Interstitial Cystitis or Painful Bladder Syndrome affects an estimated 3.3 million women in the United States¹
If you suffer from feelings of pressure, pain or urinary urgency or frequency, you may have interstitial cystitis or painful bladder syndrome. Dr. J. Kyle Mathews can help diagnose and treat this problematic issue, helping you deal with the life-altering symptoms of IC, interstitial cystitis.
What Is Interstitial Cystitis or Painful Bladder Syndrome?
Interstitial cystitis is a chronic inflammation of the bladder, characterized by bladder pain, pressure and discomfort, as well as pelvic pain. IC can cause multiple symptoms, ranging from mild to severe.
What Are the Symptoms of Interstitial Cystitis?
Every woman who has interstitial cystitis will have a different experience—different symptoms and different levels of pain. Here are some common symptoms:
- A frequent need to urinate
- Feeling an urgent need to urinate, even when little urine is present in the bladder
- Mild to severe bladder pain
- Mild to severe pain in the pelvic region
- Pain that increases during menstruation
- Pain during or after sexual intercourse
How Is Interstitial Cystitis Diagnosed?
Interstitial cystitis is currently being studied, and doctors are looking for the most effective way to both diagnose and treat this condition. The first step is to make an appointment with an experienced urogynecologist like Dr. Mathews. He will take your complete medical history, perform an exam and conduct urine tests. These steps help Dr. Mathews discover the causes of IC, and rule out other conditions that may share some of your current symptoms.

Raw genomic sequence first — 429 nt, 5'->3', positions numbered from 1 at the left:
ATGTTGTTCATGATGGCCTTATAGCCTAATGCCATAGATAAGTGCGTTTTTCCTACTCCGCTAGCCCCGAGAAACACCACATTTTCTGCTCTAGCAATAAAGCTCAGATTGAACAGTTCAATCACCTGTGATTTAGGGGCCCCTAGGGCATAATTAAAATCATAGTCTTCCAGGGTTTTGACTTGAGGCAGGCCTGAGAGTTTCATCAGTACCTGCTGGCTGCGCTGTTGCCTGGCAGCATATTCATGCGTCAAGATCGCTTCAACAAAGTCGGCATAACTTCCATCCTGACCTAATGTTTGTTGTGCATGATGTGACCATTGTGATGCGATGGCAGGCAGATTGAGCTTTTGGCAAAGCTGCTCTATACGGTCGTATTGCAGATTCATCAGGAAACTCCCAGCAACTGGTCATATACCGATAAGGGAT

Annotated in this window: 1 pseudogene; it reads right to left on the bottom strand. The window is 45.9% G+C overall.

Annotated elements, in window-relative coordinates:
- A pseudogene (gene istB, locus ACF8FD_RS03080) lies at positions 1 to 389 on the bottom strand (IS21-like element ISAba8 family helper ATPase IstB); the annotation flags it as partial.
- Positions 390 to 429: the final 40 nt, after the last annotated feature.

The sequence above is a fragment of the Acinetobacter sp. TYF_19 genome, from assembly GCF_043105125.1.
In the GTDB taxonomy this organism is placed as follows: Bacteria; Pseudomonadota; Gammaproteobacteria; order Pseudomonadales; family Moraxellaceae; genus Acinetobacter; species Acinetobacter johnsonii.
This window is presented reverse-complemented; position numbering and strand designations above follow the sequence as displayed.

While there is no one way to diagnose interstitial cystitis, here are some of the tests that Dr. Mathews may employ to diagnose your symptoms:
Urinalysis: Your urine sample is analyzed to rule out an infection.
*Potassium Sensitivity Test: Two different solutions (one is water, the other–potassium chloride) are placed in your bladder one at a time, and the patient is asked to rate pain on a scale of 0 to 5. If your bladder is normal, you will not notice a difference between the two solutions; if you feel more pain or urgency with the potassium chloride solution, you may have IC.
*This procedure is no longer recommended by Dr, Mathews
Cystoscopy: During this procedure, Dr. Mathews inserts the cystoscopy (a small, thin camera) through your urethra to look inside your bladder. Your bladder will need to be distended (or stretched) by filling it with liquid or gas so the doctor can see everything clearly. During cystoscopy, you will receive a local anesthesia.
Biopsy: We may collect a tissue sample during a cystoscopy to determine if your symptoms may be caused by bladder cancer.
How Is Interstitial Cystitis Treated?
There is no cure for IC (or painful bladder syndrome) at this time, but Dr. Mathews uses different treatments alone or in combination to help relieve the symptoms of IC. Some of the treatments for interstitial cystitis that may help you include:
- Oral medications
- Electrical nerve stimulation
- Bladder distention
- Bladder instillation
To learn more about interstitial cystitis, contact Dr. Mathewsat Plano Urogynecology Associates. You will receive compassionate care backed by more than 20 years of experience serving women in the Dallas and Frisco communities.
1Berry SH, Elliott MN, Suttorp M, et al. Prevalence of symptoms of bladder pain syndrome/interstitial cystitis among adult females in the United States. Journal of Urology. 2011;186:540–544.